Critical Evaluation

Alex Haley’s Roots: The Saga of an American Family has been both lauded for giving African American people a sense of identity and condemned for amateurish style and sloppy scholarship. It deserves both the praise and the criticism. Haley called it a “novelized amalgam” of factual history and of fiction.

Spawning perhaps the most important television miniseries of the late twentieth century, Roots reminded black Americans of the value of their African heritage and the strength of their ancestors, who endured the grueling journey from Africa and the agony of slavery. The book prompted many African Americans to search for their own heritage. In short, it promoted black pride. The book and miniseries also made white Americans more aware of their ancestors’ culpability for the plight of their black compatriots. In the light of history, especially when based on fact and presented so vividly, black anger made more sense.

Critics have pointed out that almost all of the black characters are strong and noble, and almost all of the white characters are weak, evil, foolish, or all three. For example, Kunta Kinte’s father, Omoro, is brave, handsome, respectable, and perfect as a role model for his four healthy sons, while the slave traders and owners (who include most white characters in the book) beat, shackle, rape, and mutilate people.

Roots is also criticized for its adolescent style. Haley includes some references to sex, including masturbation, to aim for mature audiences, but the work is generally most appropriate for high school readers. The style is often amateurish, and the book lacks the subtlety and complexity of character to make it great literature. For example, in chapter 67, after a fight with Bell, Kunta Kinte has the following reverie: It pained him to think how grievously he had underestimated her and the other blacks. Though they never showed it except to those they loved, and sometimes not even then, he realized at last that they felt—and hated—no less than he the oppressiveness under which they all lived. He wished he could find a way to tell her how sorry he was, how he felt her pain, how grateful he was to feel her love, how strong he felt the bond between them growing deep within himself.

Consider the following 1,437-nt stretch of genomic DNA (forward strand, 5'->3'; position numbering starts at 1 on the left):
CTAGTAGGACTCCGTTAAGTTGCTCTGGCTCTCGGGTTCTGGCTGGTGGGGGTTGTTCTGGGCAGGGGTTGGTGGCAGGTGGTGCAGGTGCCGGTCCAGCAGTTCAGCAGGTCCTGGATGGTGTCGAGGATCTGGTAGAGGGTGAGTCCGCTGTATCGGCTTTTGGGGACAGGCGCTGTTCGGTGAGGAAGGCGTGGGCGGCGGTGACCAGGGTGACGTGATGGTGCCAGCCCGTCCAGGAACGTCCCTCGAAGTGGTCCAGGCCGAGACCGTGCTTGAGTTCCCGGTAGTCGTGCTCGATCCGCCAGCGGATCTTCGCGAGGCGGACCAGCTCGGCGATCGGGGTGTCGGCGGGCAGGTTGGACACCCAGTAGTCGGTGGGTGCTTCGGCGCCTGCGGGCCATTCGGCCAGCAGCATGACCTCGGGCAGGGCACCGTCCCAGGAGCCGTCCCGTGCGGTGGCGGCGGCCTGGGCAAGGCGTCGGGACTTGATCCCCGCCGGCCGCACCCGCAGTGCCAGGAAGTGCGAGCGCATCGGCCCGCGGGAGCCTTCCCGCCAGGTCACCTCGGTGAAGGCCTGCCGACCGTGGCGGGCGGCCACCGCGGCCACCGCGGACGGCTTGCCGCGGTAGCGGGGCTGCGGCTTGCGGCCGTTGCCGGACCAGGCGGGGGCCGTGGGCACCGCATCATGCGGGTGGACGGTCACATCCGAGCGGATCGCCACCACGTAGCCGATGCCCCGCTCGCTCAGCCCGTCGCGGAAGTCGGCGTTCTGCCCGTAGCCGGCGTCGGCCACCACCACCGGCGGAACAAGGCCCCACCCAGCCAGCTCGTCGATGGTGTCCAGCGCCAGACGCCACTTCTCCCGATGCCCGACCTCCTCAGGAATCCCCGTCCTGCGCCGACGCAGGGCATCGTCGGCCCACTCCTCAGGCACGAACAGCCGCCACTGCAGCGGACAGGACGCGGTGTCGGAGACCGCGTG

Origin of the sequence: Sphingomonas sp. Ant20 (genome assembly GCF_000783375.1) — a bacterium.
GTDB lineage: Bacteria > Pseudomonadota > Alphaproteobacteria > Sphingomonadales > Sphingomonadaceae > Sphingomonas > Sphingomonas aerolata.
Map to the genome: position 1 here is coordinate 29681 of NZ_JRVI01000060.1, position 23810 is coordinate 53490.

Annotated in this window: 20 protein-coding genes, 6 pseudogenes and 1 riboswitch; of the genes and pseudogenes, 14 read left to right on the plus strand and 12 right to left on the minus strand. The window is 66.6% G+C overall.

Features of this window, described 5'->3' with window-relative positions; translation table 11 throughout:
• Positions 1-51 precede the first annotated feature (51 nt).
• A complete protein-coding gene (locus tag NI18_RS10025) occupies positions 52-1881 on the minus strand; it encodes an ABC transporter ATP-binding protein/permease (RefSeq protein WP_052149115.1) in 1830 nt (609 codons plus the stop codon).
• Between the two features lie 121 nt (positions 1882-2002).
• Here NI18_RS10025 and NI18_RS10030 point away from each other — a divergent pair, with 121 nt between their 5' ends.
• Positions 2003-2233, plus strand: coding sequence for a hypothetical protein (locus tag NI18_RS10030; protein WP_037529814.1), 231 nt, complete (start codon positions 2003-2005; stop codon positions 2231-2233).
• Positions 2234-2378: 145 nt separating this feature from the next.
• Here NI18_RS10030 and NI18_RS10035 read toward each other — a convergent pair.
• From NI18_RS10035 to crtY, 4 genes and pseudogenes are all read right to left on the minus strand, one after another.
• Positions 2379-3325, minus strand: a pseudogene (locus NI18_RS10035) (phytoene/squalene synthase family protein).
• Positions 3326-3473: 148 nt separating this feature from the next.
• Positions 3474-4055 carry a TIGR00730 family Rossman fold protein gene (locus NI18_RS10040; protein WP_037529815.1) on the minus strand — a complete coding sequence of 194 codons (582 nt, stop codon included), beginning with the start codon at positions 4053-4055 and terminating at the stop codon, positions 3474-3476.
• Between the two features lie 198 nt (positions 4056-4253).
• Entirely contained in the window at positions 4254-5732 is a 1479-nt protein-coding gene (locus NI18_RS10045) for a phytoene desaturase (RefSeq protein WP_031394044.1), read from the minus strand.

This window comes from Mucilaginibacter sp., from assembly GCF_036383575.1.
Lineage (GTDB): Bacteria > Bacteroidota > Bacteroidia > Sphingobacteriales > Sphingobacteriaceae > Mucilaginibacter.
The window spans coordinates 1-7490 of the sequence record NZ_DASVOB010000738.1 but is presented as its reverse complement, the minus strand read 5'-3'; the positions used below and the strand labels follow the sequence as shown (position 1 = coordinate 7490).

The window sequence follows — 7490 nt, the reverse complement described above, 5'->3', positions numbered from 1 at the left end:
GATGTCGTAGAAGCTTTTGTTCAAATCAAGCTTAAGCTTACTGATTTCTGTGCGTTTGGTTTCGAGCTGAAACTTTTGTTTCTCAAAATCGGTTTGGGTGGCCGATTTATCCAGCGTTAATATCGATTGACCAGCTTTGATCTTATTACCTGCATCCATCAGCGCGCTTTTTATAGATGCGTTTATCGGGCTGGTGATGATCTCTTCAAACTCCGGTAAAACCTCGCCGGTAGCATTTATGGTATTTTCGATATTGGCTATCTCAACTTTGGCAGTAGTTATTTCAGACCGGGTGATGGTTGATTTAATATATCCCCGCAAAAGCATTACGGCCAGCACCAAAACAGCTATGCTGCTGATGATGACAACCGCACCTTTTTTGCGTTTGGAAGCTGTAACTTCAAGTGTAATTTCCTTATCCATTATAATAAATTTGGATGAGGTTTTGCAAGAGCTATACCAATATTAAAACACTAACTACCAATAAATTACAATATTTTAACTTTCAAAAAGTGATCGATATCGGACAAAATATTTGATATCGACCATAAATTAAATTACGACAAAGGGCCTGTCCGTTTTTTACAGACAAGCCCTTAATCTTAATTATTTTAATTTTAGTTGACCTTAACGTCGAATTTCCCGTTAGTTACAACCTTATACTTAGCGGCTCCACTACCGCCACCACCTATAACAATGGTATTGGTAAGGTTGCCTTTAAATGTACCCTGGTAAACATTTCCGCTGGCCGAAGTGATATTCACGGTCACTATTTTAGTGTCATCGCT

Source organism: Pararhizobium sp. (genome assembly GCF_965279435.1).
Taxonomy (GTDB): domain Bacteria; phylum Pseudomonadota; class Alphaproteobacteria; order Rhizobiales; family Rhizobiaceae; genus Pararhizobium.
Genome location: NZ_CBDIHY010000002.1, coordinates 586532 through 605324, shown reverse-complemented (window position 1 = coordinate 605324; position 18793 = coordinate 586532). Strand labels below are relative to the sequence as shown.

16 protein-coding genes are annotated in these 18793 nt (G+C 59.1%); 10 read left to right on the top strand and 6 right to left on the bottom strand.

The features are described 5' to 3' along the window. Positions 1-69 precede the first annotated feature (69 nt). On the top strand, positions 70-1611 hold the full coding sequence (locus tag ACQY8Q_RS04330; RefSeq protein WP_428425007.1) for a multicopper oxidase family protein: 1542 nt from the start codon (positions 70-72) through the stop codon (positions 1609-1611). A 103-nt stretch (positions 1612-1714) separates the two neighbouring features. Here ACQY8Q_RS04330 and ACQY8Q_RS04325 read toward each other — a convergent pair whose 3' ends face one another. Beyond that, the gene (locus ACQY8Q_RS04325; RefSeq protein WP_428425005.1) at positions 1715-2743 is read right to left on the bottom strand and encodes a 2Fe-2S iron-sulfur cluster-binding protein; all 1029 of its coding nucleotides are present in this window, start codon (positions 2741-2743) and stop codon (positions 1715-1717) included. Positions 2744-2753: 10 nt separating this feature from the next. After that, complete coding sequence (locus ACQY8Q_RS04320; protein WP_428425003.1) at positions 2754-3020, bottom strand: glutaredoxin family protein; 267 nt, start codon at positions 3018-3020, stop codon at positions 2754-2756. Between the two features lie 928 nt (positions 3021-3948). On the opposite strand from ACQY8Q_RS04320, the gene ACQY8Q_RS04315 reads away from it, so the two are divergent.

Historical references are often clumsy, and Haley has been roundly criticized for sloppy scholarship, such as having Kunta Kinte working in huge cotton fields in Virginia, where almost no cotton was grown; having Mandinka people kiss children, a use of the mouth they would have considered dirty; and having Chicken George not know he was free after going to England and being in New York.

The book also becomes much less interesting near the end, when Haley briefly chronicles his last few ancestors. His final chapter, which describes his research, would be more appropriate as an introduction or an epilogue. Roots is not a particularly well-written book. It has not received much scholarly or critical attention. It is, however, an extremely important work in American culture for its attention to slavery and African heritage.